Jealousy and envy are painful emotions that can be hard to distinguish from one another, says Aaron Ben-Zeév, Ph.D., former President of the University of Haifa, Professor of Philosophy and the author of In the Name of Love.
When you are jealous, you fear that you may lose a loved one’s affection or favoritism to someone else. When you are envious, you perceive yourself as getting the short end of the stick.
Ben-Zeév has found that lovers of unavailable people experience both emotions. They want more, and they don’t want to lose what they have. This puts them at risk for developing morbid, or extreme, jealousy. Love chemicals run amok, while competitor genes and social conventions can also trigger extreme jealousy.
Jealousy in moderation is normal. It shows that we care about the other person, like a spouse or partner. Morbid jealousy is pathological. It is an irrational emotion that signals a psychopathological disorder, write forensic psychiatrists Michael Kingham and Harvey Gordon in a 2004 issue of Advances in Psychiatric Treatment.
Morbid jealousy is signaled by irrational, obsessive thoughts centered around a lover or ex-lover’s possible sexual unfaithfulness, together with unacceptable or extreme behavior. Surprisingly, it occurs more often in older individuals and in males. The average age at onset is 38 years. The authors emphasize that morbid jealousy is a symptom, not a diagnosis.
Oxytocin has been called the love hormone, the trust hormone, and the cuddle hormone. Newer studies show that the effects of this hormone are context-dependent. When our associations are negative, the hormone can trigger commotion, according to a 2009 study in Biological Psychiatry.
The study team looked at responses in participants playing a high-stakes, competitive game after receiving either oxytocin or a placebo. They found that defeated oxytocin-high participants were significantly more envious and resentful than controls. The findings indicate that whether a particular chemical brain state triggers love or fury depends on how we perceive our social situation.
Numerous studies have shown that sexual cheating triggers jealousy in men, whereas emotional cheating get women’s blood boiling. The evolutionary explanation is that a man may hinder spreading his genes if he wastes scarce resources providing for another man’s child, whereas a woman may be disadvantaged if she loses her provider.
However, the evolutionary story is too simplistic, report Pennsylvania State psychologists Kenneth Levy and Kristen Kelly. A significant subset of men react with extreme jealousy if they hear of deep intimacy between a lover or ex-lover and another man. The prevailing evolutionary story does nothing to shed light on this phenomenon, the team says.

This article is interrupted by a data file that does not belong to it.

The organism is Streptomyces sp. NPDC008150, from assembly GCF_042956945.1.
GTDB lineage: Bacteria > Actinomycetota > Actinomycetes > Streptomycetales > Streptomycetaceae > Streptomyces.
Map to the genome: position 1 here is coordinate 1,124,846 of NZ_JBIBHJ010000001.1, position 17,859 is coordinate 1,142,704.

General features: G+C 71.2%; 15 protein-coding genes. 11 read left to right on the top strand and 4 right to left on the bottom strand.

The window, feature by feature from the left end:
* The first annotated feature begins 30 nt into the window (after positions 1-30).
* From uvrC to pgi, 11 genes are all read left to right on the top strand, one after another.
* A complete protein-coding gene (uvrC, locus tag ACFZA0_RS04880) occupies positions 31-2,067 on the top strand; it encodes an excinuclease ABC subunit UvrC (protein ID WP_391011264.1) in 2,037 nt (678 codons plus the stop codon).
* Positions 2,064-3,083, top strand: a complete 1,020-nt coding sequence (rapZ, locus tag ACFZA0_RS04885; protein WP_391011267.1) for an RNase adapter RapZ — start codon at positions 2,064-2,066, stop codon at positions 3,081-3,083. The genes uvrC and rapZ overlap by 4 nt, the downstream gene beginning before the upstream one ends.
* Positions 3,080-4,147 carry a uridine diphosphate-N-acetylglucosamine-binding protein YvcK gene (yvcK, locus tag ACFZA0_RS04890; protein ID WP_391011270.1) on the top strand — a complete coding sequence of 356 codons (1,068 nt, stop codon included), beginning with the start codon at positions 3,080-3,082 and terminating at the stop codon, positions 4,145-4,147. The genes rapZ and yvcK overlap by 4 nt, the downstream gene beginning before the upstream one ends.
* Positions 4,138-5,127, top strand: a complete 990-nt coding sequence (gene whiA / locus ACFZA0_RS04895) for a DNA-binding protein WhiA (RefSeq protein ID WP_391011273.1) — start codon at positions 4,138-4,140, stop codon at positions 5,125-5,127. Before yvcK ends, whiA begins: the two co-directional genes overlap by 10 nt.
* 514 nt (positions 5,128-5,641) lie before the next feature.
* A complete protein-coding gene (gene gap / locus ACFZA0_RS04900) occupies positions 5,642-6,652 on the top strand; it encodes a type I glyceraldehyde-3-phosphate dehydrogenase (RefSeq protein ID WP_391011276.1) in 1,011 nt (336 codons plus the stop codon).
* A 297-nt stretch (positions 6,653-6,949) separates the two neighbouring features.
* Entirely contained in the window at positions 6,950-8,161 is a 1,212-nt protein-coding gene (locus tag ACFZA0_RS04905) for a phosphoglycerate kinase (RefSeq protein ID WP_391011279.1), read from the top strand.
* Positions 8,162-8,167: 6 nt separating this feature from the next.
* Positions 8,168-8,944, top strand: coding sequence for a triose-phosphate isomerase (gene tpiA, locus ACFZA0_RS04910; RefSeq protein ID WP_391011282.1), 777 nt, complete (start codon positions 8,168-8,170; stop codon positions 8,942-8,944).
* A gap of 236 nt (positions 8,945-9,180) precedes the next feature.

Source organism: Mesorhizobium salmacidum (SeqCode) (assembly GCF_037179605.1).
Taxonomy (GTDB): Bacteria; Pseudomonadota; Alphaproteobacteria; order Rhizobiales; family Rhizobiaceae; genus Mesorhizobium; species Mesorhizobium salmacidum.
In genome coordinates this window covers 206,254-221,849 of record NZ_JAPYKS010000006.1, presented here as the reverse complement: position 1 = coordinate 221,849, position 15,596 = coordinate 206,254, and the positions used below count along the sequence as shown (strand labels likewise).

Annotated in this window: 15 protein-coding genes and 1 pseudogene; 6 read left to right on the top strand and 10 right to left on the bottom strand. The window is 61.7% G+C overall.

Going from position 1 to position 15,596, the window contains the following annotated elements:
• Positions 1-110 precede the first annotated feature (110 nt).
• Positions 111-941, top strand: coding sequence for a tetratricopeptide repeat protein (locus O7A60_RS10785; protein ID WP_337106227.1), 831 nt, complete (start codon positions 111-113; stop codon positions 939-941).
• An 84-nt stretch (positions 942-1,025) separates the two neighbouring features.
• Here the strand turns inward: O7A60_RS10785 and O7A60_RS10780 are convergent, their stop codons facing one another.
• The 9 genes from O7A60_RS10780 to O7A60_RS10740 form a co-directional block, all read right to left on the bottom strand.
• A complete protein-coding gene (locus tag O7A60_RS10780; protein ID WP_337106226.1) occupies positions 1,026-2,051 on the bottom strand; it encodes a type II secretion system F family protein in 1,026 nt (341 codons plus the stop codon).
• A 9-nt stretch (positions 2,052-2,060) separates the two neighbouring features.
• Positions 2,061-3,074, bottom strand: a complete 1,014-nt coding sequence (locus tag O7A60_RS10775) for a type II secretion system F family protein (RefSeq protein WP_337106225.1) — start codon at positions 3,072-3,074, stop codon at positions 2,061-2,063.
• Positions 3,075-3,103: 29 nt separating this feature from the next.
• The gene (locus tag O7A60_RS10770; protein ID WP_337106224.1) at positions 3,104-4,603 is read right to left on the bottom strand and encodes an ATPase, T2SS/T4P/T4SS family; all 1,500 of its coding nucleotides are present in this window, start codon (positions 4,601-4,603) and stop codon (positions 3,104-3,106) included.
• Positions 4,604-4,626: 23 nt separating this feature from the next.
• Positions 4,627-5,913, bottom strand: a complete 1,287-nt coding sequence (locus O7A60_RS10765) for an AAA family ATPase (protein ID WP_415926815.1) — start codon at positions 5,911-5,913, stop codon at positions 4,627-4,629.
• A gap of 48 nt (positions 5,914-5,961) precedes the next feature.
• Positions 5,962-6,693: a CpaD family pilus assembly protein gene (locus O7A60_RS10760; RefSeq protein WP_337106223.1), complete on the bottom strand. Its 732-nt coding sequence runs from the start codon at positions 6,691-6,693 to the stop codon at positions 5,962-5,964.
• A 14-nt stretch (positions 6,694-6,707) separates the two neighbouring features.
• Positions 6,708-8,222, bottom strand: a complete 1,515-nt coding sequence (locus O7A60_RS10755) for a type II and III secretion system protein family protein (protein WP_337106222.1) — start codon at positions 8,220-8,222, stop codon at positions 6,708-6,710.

Jealousy and Commitment
To get to the bottom of the mystery, Levy and Kelly compared attachment styles and jealousy types in men and women. They found that participants who described themselves as self-reliant or intimacy-phobic felt strongly about sexual cheating but not emotional cheating. The reverse was the case for individuals portraying themselves as needing intimacy.
Compulsive self-reliance is a defense mechanism that shields against deep-rooted fear, the team says. Intimacy-phobes will admit to extreme feelings when the relationship contract has been overtly violated but not when the infringement was non-sexual. Reactions to the latter scenario would disclose what they are trying to hide: They are vulnerable and afraid.
Jealousy as a Social Convention
Jealousy is a social convention just like monogamy, states Christopher Ryan, a Barcelona-based psychologist and co-author of Sex at Dawn. Society expects you to be jealous, and we are supremely accepting of socially-defined norms. Even as we speak, girls necks are being elongated by brass rings in parts of Thailand and Burma, clitorises cut away with rusty blades and labia sewn together in North Africa.
Ryan adds that jealousy also feeds on socially created fear—fear of financial hardship, social stigmas, and not having easy access to sex or intimacy. The author suspects that cheating would be no more than a minor irritant if we removed these triggers.
Berit "Brit" Brogaard is the author of On Romantic Love.